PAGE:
It was an article of faith that the Good Friday agreement would tear down the walls dividing Catholic and Protestant Northern Ireland. But five years after the historic accord, the walls have grown higher in many places.
The real walls, the ones made of corrugated steel and barbed wire that separate the Catholic and Protestant enclaves, have been reinforced in time for the summer marching season, when Protestant parades cut through Catholic neighborhoods, regularly touching off serious rioting.
The other walls that divide people, the ones that were to be dismantled under the 1998 accord's formula for two bitter enemies to learn to share power, also remain. Community activists say that, although life is undeniably better than before, the institutions that sprung from the accord have failed to bridge Northern Ireland's deep sectarian divide.
With yet another political crisis effectively suspending the political institutions forged out of the agreement, many here feel that all sides need to go beyond politics if this divided society is to knit itself together. For now, even the real walls, with their new 3m extensions of wire mesh, can do little to stop the rocks and Molotov cocktails and slurs from coming over the divide with regularity.
The most imposing of these barriers -- referred to here with Orwellian irony as "peace walls" -- stretches for 3km along Springfield Road, dividing West Belfast's Falls Road neighborhood from Shankill Road. Falls Road is a predominantly Catholic community; Shankill Road is mostly Protestant.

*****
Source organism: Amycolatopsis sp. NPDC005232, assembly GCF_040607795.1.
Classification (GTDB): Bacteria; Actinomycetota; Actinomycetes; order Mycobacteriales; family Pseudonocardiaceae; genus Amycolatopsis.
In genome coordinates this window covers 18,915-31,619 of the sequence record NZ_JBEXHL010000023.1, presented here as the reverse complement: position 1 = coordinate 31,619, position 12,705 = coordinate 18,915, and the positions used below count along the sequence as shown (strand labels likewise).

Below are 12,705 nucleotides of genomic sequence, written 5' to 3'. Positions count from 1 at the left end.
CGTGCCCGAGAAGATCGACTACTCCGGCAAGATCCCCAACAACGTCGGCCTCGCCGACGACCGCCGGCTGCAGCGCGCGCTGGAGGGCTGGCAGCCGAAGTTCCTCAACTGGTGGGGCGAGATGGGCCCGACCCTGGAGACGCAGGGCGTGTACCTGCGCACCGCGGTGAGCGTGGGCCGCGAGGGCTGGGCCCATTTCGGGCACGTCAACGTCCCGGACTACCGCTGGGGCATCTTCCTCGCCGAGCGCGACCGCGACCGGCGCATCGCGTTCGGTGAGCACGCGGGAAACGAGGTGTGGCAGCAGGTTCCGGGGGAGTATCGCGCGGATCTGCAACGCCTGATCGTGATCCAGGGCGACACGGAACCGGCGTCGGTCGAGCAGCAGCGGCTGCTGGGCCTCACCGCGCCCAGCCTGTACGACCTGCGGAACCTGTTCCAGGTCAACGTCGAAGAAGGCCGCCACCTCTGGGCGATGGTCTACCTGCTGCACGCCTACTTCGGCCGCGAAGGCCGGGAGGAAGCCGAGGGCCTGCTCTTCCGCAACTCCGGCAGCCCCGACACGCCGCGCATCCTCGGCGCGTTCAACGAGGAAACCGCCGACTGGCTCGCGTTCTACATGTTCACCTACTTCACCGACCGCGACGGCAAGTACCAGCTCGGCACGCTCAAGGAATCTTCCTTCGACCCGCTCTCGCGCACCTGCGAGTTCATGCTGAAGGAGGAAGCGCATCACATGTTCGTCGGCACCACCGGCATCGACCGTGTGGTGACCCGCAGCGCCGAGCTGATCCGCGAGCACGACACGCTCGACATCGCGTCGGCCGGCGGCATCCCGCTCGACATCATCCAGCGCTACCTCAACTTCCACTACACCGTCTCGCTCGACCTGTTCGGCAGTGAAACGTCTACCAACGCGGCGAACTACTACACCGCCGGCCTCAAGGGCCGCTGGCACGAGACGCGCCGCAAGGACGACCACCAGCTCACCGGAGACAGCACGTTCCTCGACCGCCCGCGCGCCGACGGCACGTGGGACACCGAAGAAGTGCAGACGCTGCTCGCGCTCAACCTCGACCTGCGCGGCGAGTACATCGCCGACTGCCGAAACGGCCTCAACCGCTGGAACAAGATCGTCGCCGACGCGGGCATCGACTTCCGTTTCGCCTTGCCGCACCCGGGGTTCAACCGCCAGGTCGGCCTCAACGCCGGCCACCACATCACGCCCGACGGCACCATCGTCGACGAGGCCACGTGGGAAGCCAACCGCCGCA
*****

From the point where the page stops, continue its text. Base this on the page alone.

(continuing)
Tommy Gorman and Noel Large come from opposite sides of that divide. Gorman, born Catholic, supports the Irish nationalist pledge to force the British out of the six northern counties and unite the island as one republic. Large, born Protestant, is a British loyalist who thinks the province should remain under the crown.
Once mortal enemies in the 30-year sectarian conflict that has claimed 3,352 lives, Gorman and Large now work together to try to defuse the threat of summer violence. They successfully handled their first challenge last weekend in the Protestant Orange Order's Whiterock parade, which cuts along the Catholic side of the Springfield Road.
That was a huge improvement over last summer, when the Whiterock parade sparked some of the worst rioting in recent years. Last year, nationalists were furious that loyalist marchers were permitted to enter the Catholic neighborhood along Springfield Road. Violence broke out, and police moved in with water cannons and rubber bullets. Twenty-six police officers and 50 civilians were injured.
The story of how Gorman and Large have worked together to make sure such violence does not recur this summer indicates just how far Northern Ireland has come since 1998 and how much farther it has to go if the two sides are to achieve a lasting peace.
Even in the shadows of the walls, people would agree with Gorman and Large that things are better now than they were before the peace deal. Far fewer funeral corteges for "martyrs" wind through Catholic and Protestant neighborhoods. There are signs of an improving economy. Important reforms of the police force are underway. Several inquiries are unearthing injustices of the past. Hundreds of prisoners on both sides have been released.
The pace of life is no longer dictated by street violence and bombings. That means more freedom of movement, especially for young people. As the threat of sectarian hatred fades, Belfast's once boarded-up city center is bustling with life. The huge plate-glass windows in a recently completed waterfront development reflect public confidence that the Irish Republican Army's bombing campaign is over.